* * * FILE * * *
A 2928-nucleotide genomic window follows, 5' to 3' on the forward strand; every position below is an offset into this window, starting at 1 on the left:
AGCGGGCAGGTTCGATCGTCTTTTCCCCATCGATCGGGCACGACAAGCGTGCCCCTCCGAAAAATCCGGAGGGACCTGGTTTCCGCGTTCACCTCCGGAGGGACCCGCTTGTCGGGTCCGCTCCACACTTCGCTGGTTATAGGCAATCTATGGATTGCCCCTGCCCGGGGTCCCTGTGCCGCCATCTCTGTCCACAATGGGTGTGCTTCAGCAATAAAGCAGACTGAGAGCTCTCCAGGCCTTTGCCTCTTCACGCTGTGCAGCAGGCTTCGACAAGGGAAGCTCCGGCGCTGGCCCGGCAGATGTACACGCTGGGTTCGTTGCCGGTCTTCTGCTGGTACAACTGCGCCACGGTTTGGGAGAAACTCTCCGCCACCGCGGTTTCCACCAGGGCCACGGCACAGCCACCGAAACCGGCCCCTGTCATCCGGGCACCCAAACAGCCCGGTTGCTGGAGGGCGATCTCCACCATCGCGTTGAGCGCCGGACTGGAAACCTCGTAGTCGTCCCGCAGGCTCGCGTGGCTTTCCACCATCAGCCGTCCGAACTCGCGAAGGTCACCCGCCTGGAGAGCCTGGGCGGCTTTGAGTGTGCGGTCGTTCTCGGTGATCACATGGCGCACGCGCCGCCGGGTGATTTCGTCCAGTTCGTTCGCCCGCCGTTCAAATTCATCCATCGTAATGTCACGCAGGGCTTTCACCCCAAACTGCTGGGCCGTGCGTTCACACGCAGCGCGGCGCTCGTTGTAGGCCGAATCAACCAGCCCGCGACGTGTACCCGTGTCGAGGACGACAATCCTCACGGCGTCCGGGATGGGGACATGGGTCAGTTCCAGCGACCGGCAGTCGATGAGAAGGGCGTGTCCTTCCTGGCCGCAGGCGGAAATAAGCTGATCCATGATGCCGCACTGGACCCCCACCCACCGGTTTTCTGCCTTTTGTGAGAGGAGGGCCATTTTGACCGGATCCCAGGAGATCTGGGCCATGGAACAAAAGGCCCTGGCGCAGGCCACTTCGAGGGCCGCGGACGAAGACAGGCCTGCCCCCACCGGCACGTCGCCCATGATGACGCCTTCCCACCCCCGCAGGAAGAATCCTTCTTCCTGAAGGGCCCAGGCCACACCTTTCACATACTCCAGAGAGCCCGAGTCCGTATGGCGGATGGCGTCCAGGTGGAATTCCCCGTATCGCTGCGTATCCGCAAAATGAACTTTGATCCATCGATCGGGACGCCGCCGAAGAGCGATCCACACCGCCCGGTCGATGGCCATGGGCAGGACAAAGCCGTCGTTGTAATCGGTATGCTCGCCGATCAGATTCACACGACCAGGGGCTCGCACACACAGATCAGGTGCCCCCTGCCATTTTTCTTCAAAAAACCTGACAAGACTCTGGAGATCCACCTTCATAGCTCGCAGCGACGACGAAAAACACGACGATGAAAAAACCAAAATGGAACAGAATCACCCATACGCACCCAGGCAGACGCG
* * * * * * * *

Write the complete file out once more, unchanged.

A 2928-nucleotide genomic window follows, 5' to 3' on the forward strand; every position below is an offset into this window, starting at 1 on the left:
AGCGGGCAGGTTCGATCGTCTTTTCCCCATCGATCGGGCACGACAAGCGTGCCCCTCCGAAAAATCCGGAGGGACCTGGTTTCCGCGTTCACCTCCGGAGGGACCCGCTTGTCGGGTCCGCTCCACACTTCGCTGGTTATAGGCAATCTATGGATTGCCCCTGCCCGGGGTCCCTGTGCCGCCATCTCTGTCCACAATGGGTGTGCTTCAGCAATAAAGCAGACTGAGAGCTCTCCAGGCCTTTGCCTCTTCACGCTGTGCAGCAGGCTTCGACAAGGGAAGCTCCGGCGCTGGCCCGGCAGATGTACACGCTGGGTTCGTTGCCGGTCTTCTGCTGGTACAACTGCGCCACGGTTTGGGAGAAACTCTCCGCCACCGCGGTTTCCACCAGGGCCACGGCACAGCCACCGAAACCGGCCCCTGTCATCCGGGCACCCAAACAGCCCGGTTGCTGGAGGGCGATCTCCACCATCGCGTTGAGCGCCGGACTGGAAACCTCGTAGTCGTCCCGCAGGCTCGCGTGGCTTTCCACCATCAGCCGTCCGAACTCGCGAAGGTCACCCGCCTGGAGAGCCTGGGCGGCTTTGAGTGTGCGGTCGTTCTCGGTGATCACATGGCGCACGCGCCGCCGGGTGATTTCGTCCAGTTCGTTCGCCCGCCGTTCAAATTCATCCATCGTAATGTCACGCAGGGCTTTCACCCCAAACTGCTGGGCCGTGCGTTCACACGCAGCGCGGCGCTCGTTGTAGGCCGAATCAACCAGCCCGCGACGTGTACCCGTGTCGAGGACGACAATCCTCACGGCGTCCGGGATGGGGACATGGGTCAGTTCCAGCGACCGGCAGTCGATGAGAAGGGCGTGTCCTTCCTGGCCGCAGGCGGAAATAAGCTGATCCATGATGCCGCACTGGACCCCCACCCACCGGTTTTCTGCCTTTTGTGAGAGGAGGGCCATTTTGACCGGATCCCAGGAGATCTGGGCCATGGAACAAAAGGCCCTGGCGCAGGCCACTTCGAGGGCCGCGGACGAAGACAGGCCTGCCCCCACCGGCACGTCGCCCATGATGACGCCTTCCCACCCCCGCAGGAAGAATCCTTCTTCCTGAAGGGCCCAGGCCACACCTTTCACATACTCCAGAGAGCCCGAGTCCGTATGGCGGATGGCGTCCAGGTGGAATTCCCCGTATCGCTGCGTATCCGCAAAATGAACTTTGATCCATCGATCGGGACGCCGCCGAAGAGCGATCCACACCGCCCGGTCGATGGCCATGGGCAGGACAAAGCCGTCGTTGTAATCGGTATGCTCGCCGATCAGATTCACACGACCAGGGGCTCGCACACACAGATCAGGTGCCCCCTGCCATTTTTCTTCAAAAAACCTGACAAGACTCTGGAGATCCACCTTCATAGCTCGCAGCGACGACGAAAAACACGACGATGAAAAAACCAAAATGGAACAGAATCACCCATACGCACCCAGGCAGACGCG